Google's pod-like driverless car prototype

Japanese automotive industry threatened by Google and Apple says Ferrari designer

Japan could lose its position as a major car producer if it fails to compete against driverless vehicles from the likes of Google and Apple according to Ferrari designer Ken Okuyama.

Okuyama, who was responsible for designing vehicles such as the Ferrari F60 Enzo and the Porsche Boxster, said the game-changing technology could relegate the Japanese automotive industry to a supplier of parts if it does not embrace it.

Taking on Google and Apple will be the ultimate test for Toyota and the country’s other mainstream automakers, he said.

"If they don't watch out, they risk becoming just suppliers to those [tech] companies."

"Automakers have used existing technology and road infrastructure to create cars which have an emotional connection with drivers. This is how they have been adding value to their products."

"But cars have become commodity products, and, as such, they have to become more functional and even more affordable."

Google's fleet of self-driving cars include a modified version of Toyota's Lexus sport utility vehicles, in addition to the pod-like, driverless Google Car prototype (pictured), both of which are being road-tested in the United States.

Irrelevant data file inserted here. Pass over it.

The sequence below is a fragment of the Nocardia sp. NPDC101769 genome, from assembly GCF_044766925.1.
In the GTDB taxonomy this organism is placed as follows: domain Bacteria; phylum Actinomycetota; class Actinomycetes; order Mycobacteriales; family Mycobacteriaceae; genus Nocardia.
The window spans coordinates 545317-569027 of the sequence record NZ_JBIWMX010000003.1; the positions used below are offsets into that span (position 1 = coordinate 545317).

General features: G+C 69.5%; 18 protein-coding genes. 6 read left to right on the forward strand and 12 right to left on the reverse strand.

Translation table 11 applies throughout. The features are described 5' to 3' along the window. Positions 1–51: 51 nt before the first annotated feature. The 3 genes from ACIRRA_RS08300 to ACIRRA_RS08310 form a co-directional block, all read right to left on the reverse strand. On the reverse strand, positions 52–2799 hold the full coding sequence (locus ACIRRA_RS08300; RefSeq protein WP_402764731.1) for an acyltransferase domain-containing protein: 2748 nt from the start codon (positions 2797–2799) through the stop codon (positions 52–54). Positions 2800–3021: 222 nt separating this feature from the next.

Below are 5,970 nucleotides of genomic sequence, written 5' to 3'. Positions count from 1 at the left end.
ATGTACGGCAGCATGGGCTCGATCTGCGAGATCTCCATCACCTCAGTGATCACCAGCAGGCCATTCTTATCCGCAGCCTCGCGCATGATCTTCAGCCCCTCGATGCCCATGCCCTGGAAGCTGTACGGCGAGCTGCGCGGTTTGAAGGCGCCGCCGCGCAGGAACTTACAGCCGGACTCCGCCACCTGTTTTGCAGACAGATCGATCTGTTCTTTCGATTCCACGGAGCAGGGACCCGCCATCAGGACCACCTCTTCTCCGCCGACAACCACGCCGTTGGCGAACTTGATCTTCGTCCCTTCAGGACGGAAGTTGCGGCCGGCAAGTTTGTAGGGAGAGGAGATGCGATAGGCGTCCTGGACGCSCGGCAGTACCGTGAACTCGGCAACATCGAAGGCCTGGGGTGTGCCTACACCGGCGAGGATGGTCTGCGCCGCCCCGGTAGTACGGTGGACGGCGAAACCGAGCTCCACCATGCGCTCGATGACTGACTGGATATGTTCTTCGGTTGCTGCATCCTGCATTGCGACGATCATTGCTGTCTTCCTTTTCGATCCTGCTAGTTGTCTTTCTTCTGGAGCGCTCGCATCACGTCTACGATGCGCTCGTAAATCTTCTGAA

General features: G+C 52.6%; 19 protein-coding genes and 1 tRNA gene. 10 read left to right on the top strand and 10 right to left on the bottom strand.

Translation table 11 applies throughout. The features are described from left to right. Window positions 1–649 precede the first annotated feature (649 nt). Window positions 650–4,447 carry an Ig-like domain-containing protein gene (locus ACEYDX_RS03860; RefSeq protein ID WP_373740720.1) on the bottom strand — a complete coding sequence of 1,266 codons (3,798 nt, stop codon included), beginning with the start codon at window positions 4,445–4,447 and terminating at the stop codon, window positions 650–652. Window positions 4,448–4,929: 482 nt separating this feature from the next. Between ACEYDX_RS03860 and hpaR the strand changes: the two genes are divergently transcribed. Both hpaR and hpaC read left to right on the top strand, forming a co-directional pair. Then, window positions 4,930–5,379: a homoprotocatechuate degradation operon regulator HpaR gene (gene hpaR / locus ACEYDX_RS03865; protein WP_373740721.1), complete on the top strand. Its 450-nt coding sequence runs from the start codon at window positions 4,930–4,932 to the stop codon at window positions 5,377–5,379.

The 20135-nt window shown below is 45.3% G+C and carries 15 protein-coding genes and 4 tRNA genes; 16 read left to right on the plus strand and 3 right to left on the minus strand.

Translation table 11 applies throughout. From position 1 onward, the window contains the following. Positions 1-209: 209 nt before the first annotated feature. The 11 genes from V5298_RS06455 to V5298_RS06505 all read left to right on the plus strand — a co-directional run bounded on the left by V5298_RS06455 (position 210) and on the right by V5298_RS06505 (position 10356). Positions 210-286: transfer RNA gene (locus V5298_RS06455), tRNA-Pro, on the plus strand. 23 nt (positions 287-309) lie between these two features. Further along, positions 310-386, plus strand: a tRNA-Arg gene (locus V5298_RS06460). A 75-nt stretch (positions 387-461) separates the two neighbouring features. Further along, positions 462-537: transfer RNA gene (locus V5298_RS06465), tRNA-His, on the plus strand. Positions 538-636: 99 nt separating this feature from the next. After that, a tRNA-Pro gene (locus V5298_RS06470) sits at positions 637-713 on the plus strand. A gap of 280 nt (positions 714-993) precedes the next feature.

In addition, although nothing has been officially announced, Apple is rumoured to be developing a self-driving vehicle that could see release in 2019.

Honda, which is currently developing a new automatic setting to be used in congested traffic and technology to pre-programme cars to drive automatically, acknowledged the potential threat from tech firms in the future.

"At this point, whether Google or Apple can come up with a car is unclear," said Koichi Fukuo, Honda’s R&D president.

"But they are spending aggressively to recruit people to achieve that and in that sense ... we can't rule out the possibility they may eventually become a competitor."

Okuyama says Japanese automakers must focus even more on finding ways for cars to benefit from advanced technologies - an area where he says they have lagged for years.

"Self-driving cars will eventually become commonplace ... as a result, carmakers will have to sell not only the hardware, but also the overall system to run the cars," he said. "Companies like Mercedes and Toyota are looking at this, but Google is ahead in this game."

Earlier this year, the UK government gave the go-ahead for driverless cars to be tested on public roads in a bid to encourage companies developing the technology to invest in the country.

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